And it is not just broadcasters and entertainment companies that will drive the frenzy. Telecommunications, in the US and in Europe, look set to provide ample excitement, confirming that 1996 is to be a year of multimedia upheaval.
A tie-up between Cable & Wireless still looks likely, while Deutsche Telekom is eyeing cable operations in the UK. The Baby Bells are sniffing at other sectors and at each other, with at least one more merger in the industry likely between now and the autumn, according to analysts in New York.
The proximate cause of all the excitement is a wave of deregulation - in the US and the EU particularly. Governments are unshackling broadcasters, telecoms operators, cable companies and publishers alike, allowing a far greater degree of integration to occur.
But more than deregulation is at work. A radical technological revolution is under way, which is helping to break down the old distinctions between broadcasting and telecommunications - between "content" and "carriage". BT is exploring ways of delivering video programming down the phone line, while cable companies are offering telephony and Internet connections to the home.
With the explosion in the number of distribution platforms, the advantages of owning programming rights are becoming more obvious by the day. With the advent of digital terrestrial, digital satellite and cable, there is a growing need for entertainment and information to fill excess capacity.
A look at the top media companies - Time Warner, Sony, News Corporation, Viacom - proves the point. Each has developed an impressive stable of copyright material.
British companies are getting caught up in the excitement. For instance, Pearson, the perennial favourite for demerger, is again in the limelight, as investors bet the company - or a hostile bidder - will look to enhance shareholder value by stripping out the lucrative television production and programming operations and a stellar library.
But there is still some way to go in Europe before the revolution reaches maturity. For a start, multi-channel pay television, well entrenched in the US, is still in an embryonic stage in most European countries.
In fact, the pay-TV market is likely to drive Europe's media markets for the rest of the decade, according to analysts. Natwest Securities estimates growth of 25 per cent a year until the turn of the century, albeit from a small base.
There are an estimated 70 miilion potential pay-TV viewers in Europe, a market that makes BSkyB's 5 million satellite and cable subscribers in the UK look paltry. To develop that business, a pan-European alliance, taking in all but one of the big pay-TV players, is already in place: Rupert Murdoch's 40 per cent-owned BSkyB, Bertelsmann and Canal Plus, the French pay-TV giant.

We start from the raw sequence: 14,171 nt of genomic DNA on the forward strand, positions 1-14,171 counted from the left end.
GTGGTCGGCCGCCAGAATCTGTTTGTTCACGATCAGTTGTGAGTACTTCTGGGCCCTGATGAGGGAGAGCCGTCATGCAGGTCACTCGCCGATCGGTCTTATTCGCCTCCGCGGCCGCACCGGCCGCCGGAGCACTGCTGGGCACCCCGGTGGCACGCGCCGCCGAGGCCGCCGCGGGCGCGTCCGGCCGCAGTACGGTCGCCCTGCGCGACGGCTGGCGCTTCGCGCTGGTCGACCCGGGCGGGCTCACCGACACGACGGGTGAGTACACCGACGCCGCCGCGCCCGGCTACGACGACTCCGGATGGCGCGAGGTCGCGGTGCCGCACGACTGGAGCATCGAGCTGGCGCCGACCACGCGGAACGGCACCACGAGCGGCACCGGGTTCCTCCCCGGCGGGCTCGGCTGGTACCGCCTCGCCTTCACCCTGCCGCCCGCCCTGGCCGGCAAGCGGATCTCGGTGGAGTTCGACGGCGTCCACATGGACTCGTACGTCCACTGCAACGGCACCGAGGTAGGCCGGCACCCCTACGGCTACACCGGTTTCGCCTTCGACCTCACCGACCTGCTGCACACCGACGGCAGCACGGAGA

This week's announcement that Bertelsmann and CLT will combine their TV and radio operations gives the alliance even greater heft. The companies intend to develop digital pay-TV services for Germany, the second-biggest TV market in the world after the US.
Only Germany's Kirch Group remains outside this charmed circle of broadcasters and industry sources are convinced Leo Kirch, chairman of the private company, will have no choice but to drop his own digital standard and join what has become the dominant alliance in Germany.
"He is being coquettish, and may take his time," one senior alliance source said. "But the Bertelsmann-CLT link has clearly shaken him, and he is looking isolated."
The sheer weight of the alliance may appear to be overwhelming to Mr Kirch. Between them, the five companies control as many as 25 satellite transponders - enough to offer perhaps 250 digital channels. Kirch Group has promised only 15 channels for his German digital service.
Moreover, Kirch holds only 25 per cent of Premiere, the pay-TV channel majority controlled by Canal Plus and Bertelsmann. Premiere has the rights to German football, believed by many to be the key driving force of pay- TV in Germany, just as the Premier League has proved to be in the UK. Mr Kirch has still not agreed to allow BSkyB to take a share in Premiere, which the other owners want, but his resolve may be weakening in light of the added pressures from the Bertelsmann-CLT link.
The other great advantage of the alliance is one that regulators may not much like. By joining forces, the broadcasters can develop digital television without threatening their existing businesses.
"The alliance means that the nightmare of two or three competing digital systems is receding," Andrea Kirby, media analyst at Daiwa Securities, says. "The general feeling is that they are better off developing digital jointly, and not having to face competition in their existing markets."
The huge growth in pay-TV in Europe is likely to attract US interest. Given the strict ownership rules in the European Union, no US company will be able to become a broadcaster outright. But programme supply is a wide-open market, and one that will attract the likes of Disney, Time Warner, Viacom and other "content-rich" firms.
The global players
Sony: music recording, film studio, and electronics. Value: $22bn
Time Warner: Turner Film studios, theme parks, books, magazines, cable networks, and television channels (including all-new CNN). Value: $21bn
Disney-ABC: film studio, theme parks, TV network, and publishing. Value: $17bn
Bertelsmann CLT: publishing, electronic media, music recording, film, pay-TV, radio, including stakes in Talk Radio and the new Channel 5 in the UK. Value: $14 bn
Viacom: Video rentals, pay-TV, film studio. Value: $14bn
News Corp: newspapers, magazines, terrestrial and pay TV, film studio, internet services, and 40 per cent of BSkyB. Value: $10bn
TCI: cable and pay-TV programming, including 50 per cent of Flextech, a leading UK pay-TV channel packager. Value: $8bnReuse content